Microsoft and Qualcomm have announced a new partnership that will see Windows Server finally come to ARM chips. The company has committed to introduce ARM chips in cloud service machines in its own datacenters. To make this possible, Qualcomm’s Centriq 2400 chip will power the ARM servers.
The two companies are forming a strengthening bond. Qualcomm has already agreed to make Windows 10 PCs using ARM chips. Of course Microsoft has used the company’s Snapdragon mobile processors in numerous Lumia smartphones.
This latest announcement is arguably more important as it branches into cloud services, which is now Microsoft’s core business. By using the Centriq 2400, Microsoft will introduce Windows Server OS to ARM for the first time.
Qualcomm’s Centriq 2400 is an ARM-based processor that is specifically designed to run cloud servers. The company is showing the server at the Open Project Compute Summit in Santa Clara, California today. The hardware for Windows Server will be for Microsoft to use internally within its own datacenters.
Unfortunately, Microsoft has not said when it will bring Windows Server to ARM servers. However, the confirmation that it will happen is significant. It is worth remembering that in 2011 Microsoft said it was completely uninterested in developing Windows Server on ARM.
At the moment, Windows Server editions only work with x86 chips from Intel and AMD. The former of those two companies has the market largely sewn up and is on over 90% of all Windows Server servers. However, Intel’s dominance in several markets has been under threat recently, with AMD’s Ryzen processors putting pressure on the consumer market.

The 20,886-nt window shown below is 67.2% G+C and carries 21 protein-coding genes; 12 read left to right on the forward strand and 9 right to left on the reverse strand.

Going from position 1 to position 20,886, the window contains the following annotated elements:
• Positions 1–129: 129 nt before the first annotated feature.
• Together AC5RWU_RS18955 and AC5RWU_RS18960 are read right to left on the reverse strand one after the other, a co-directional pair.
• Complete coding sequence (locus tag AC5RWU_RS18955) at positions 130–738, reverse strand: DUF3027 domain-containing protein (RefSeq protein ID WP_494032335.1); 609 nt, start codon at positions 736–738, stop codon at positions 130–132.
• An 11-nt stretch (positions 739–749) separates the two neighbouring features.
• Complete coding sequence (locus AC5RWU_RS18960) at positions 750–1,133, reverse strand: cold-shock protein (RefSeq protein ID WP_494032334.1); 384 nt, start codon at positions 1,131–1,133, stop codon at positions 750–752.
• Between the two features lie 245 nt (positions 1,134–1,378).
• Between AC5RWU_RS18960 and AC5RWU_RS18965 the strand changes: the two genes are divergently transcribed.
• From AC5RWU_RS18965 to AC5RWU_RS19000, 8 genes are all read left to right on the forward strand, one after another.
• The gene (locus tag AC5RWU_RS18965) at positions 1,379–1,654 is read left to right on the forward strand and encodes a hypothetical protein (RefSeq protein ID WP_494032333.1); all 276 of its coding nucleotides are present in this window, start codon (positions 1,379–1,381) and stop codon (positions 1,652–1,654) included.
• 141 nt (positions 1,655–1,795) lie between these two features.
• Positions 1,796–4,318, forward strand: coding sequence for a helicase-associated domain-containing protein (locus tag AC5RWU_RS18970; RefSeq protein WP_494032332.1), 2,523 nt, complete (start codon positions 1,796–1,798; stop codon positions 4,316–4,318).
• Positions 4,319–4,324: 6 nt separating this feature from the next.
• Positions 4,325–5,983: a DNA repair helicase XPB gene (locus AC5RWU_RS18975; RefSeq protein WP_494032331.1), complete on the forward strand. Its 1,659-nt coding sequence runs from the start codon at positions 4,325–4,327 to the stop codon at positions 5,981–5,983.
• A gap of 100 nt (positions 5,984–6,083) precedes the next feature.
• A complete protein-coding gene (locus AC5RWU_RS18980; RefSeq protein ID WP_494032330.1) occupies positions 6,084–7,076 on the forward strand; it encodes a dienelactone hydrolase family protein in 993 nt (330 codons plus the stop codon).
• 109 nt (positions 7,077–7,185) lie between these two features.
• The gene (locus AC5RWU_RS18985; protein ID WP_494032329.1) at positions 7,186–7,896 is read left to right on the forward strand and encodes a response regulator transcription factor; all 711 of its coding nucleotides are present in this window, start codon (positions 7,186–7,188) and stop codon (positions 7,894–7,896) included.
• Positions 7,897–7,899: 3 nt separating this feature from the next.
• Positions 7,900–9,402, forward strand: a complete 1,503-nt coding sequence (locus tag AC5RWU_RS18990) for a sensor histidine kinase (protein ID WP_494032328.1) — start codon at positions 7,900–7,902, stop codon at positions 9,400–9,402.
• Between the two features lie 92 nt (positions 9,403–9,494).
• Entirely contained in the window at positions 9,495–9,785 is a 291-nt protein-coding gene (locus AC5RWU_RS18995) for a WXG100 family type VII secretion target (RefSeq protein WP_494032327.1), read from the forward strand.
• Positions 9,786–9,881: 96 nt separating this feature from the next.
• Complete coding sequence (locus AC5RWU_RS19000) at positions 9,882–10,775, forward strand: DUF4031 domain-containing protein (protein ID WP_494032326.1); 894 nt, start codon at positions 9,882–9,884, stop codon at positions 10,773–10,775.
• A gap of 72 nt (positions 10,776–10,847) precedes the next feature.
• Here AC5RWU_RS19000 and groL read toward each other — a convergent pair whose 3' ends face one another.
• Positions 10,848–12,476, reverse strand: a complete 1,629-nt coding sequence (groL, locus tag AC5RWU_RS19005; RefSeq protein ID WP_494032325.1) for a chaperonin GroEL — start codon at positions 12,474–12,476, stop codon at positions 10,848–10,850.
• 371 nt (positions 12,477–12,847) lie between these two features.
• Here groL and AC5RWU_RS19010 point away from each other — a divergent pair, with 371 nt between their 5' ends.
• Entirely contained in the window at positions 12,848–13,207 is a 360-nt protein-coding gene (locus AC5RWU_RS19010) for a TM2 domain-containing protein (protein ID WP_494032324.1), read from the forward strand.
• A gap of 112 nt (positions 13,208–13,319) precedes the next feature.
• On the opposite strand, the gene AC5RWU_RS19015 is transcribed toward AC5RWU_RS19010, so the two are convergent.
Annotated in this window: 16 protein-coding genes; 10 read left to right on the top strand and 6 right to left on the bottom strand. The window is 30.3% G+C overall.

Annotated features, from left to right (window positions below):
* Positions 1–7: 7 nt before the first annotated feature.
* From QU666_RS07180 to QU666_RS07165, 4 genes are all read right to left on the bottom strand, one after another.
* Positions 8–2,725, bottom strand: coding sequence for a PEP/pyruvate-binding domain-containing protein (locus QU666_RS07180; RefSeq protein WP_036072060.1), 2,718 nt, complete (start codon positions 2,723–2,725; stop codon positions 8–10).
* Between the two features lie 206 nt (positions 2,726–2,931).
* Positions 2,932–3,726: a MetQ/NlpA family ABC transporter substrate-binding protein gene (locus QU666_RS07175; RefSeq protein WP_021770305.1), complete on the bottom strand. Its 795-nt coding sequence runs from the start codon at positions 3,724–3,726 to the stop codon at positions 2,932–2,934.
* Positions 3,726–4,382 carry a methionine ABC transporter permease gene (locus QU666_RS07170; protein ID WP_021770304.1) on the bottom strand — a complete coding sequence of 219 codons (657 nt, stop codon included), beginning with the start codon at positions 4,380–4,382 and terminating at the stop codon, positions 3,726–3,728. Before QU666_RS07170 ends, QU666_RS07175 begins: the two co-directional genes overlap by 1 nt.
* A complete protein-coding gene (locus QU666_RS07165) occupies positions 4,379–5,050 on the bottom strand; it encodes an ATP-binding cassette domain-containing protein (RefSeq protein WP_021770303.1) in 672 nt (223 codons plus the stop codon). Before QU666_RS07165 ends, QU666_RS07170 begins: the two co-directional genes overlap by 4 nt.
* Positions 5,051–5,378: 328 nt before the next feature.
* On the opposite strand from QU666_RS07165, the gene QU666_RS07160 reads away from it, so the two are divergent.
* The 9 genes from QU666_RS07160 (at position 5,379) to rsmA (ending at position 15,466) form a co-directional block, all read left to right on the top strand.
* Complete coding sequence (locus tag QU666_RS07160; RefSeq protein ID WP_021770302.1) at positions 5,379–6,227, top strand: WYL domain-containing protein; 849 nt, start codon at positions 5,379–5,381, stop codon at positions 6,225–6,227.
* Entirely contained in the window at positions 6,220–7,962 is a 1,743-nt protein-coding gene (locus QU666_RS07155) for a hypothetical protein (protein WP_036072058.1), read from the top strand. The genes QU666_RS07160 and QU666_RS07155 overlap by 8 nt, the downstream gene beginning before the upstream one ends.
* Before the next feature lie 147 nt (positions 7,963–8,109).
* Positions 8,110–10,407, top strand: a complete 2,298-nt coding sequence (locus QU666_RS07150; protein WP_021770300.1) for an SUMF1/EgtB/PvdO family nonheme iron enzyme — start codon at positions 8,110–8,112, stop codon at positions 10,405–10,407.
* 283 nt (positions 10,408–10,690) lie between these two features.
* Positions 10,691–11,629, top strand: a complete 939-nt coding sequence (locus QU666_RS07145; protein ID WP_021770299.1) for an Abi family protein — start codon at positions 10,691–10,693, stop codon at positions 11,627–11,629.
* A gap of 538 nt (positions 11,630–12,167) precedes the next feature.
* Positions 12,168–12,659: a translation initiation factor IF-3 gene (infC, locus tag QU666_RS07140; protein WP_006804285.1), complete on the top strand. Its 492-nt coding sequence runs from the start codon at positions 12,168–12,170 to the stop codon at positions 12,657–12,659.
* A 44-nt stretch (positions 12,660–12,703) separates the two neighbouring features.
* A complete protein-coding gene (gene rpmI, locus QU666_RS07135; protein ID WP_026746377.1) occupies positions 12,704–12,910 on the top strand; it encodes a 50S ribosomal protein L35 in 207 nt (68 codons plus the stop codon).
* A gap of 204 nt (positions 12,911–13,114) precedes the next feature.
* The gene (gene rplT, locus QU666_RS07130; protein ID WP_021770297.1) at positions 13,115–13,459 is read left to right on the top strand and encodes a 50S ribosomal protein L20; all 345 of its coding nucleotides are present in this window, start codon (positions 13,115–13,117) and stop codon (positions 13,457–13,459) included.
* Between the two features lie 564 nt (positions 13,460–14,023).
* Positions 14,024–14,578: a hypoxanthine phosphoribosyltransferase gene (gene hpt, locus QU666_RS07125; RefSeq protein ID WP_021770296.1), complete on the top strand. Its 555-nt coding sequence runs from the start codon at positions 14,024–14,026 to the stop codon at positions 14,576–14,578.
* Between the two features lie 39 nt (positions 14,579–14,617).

Qualcomm Developing Windows Server ARM Support
Qualcomm is helping Microsoft. The company has developed a new version of Windows Server hardware that runs the Centriq 2400. This Motherboard server has 48 CPU cores and is small enough to slot into a 1U server chassis. Qualcomm based the processor on the new open source cloud hardware Project Olympus
The company has sent out a press release explaining the Microsoft collaboration:
“With the goal of enabling a variety of cloud workloads to run on the Microsoft Azure cloud platform powered by Qualcomm Centriq 2400 server solutions, QDT today submitted a server specification using its advanced 10 nanometer Qualcomm Centriq 2400 platform to OCP. Moreover, QDT today conducted the first public demonstration of Windows Server, developed for Microsoft’s internal use, powered by the Qualcomm Centriq 2400 processor.
QDT has been working with Microsoft for several years on ARM-based server enablement and has onsite engineering at Microsoft to collaboratively optimize a version of Windows Server, for Microsoft’s internal use in its data centers, on Qualcomm Centriq 2400-based systems. QDT’s OCP submission is the result of a multi-faceted, multi-level engagement between the two companies to facilitate ARM adoption into the data center. It encompasses multiple areas of hardware and software including board development, firmware, operating system, compilers and tools, and CoreCLR.”